‘Beginning’ Review: A Woman Seeks Peace Amid Persecution in This Astonishing Debut
At the midpoint of her astounding first feature “Beginning,” Georgian writer-director Dea Kulumbegashvili pulls off a brazen formalist coup that will either envelop you entirely in its world or freeze you out for good.
On a glimmering autumn afternoon, put-together mother Yana (Ia Sukhitashvili) goes strolling with her pre-teen son Giorgi (Saba Gogichaishvili) in local woodlands, pausing at a leaf-carpeted clearing, where ringing birdsong and insect chatter fuse into a kind of white noise.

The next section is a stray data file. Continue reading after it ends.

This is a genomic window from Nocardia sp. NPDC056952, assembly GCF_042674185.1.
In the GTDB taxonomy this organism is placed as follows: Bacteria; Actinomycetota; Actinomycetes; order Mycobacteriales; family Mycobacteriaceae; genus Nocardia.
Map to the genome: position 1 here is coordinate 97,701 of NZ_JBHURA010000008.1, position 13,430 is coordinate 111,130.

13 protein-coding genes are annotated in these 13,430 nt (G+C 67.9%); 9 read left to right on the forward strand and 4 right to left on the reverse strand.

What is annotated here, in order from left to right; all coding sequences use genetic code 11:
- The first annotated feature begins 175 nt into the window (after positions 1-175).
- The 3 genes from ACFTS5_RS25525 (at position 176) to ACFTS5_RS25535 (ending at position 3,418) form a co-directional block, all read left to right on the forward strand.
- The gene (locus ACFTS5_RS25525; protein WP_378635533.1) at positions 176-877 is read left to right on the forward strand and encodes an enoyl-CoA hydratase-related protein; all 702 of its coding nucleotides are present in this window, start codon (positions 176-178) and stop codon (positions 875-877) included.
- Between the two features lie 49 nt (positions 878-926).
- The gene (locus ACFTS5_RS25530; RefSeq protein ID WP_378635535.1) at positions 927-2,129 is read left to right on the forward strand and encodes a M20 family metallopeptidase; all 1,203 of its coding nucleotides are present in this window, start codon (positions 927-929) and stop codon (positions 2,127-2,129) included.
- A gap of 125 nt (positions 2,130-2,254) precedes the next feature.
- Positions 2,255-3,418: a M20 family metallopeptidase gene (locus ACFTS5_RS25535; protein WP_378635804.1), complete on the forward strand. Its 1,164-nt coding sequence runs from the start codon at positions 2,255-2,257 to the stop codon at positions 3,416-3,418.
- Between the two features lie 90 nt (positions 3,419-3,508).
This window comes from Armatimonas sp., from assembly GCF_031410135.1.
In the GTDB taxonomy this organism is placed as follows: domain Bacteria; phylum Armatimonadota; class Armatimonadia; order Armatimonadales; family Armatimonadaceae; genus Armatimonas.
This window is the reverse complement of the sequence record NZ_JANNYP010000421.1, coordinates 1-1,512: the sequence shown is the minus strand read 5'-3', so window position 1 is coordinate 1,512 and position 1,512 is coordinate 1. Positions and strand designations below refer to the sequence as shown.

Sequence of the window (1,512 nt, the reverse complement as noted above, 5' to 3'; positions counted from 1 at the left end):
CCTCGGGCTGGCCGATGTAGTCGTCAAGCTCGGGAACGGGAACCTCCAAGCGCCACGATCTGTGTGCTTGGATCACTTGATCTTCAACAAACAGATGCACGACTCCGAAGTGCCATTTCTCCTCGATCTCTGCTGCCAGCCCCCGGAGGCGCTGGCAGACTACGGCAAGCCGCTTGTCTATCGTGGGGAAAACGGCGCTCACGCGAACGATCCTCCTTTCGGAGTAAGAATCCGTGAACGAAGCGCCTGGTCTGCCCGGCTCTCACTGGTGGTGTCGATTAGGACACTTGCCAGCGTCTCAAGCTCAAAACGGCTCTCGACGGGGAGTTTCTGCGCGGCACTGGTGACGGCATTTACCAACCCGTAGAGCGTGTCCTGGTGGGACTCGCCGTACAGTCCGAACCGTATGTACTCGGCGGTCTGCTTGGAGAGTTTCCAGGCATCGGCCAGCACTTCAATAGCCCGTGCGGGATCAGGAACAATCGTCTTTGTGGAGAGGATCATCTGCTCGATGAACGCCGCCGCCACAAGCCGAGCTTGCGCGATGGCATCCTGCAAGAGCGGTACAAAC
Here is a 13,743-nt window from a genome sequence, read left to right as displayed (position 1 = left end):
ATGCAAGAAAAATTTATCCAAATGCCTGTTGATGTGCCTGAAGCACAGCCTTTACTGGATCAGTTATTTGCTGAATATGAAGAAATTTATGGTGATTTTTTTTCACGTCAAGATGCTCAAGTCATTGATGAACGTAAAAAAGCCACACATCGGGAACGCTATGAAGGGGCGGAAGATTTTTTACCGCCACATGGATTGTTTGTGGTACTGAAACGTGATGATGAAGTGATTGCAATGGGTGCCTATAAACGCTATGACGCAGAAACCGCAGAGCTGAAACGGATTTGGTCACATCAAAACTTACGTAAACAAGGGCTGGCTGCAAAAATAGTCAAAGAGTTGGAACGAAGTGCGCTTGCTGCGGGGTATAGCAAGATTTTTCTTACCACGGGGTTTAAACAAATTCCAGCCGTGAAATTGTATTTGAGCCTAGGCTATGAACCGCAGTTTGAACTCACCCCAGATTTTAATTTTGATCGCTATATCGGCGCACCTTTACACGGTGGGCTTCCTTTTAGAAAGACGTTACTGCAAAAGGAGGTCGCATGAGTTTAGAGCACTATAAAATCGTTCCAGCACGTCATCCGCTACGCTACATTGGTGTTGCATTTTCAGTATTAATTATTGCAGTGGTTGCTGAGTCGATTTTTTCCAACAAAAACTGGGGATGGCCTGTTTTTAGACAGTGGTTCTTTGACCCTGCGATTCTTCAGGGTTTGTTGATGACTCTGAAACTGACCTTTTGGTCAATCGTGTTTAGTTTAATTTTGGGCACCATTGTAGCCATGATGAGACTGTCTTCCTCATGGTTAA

Carefully, she lies down and closes her eyes.
For six minutes, across one unbroken, tightly framed shot, we watch her rest, playing dead when her son tries to rouse her; eventually, the soundtrack of nature is subsumed by the quiet of her mind, briefly at peace.“Beginning” contains more jolting provocations on either side of this pristine long take, but none quite so breathtaking.
Some may dismiss it as an indulgent stunt, but viewers receptive to
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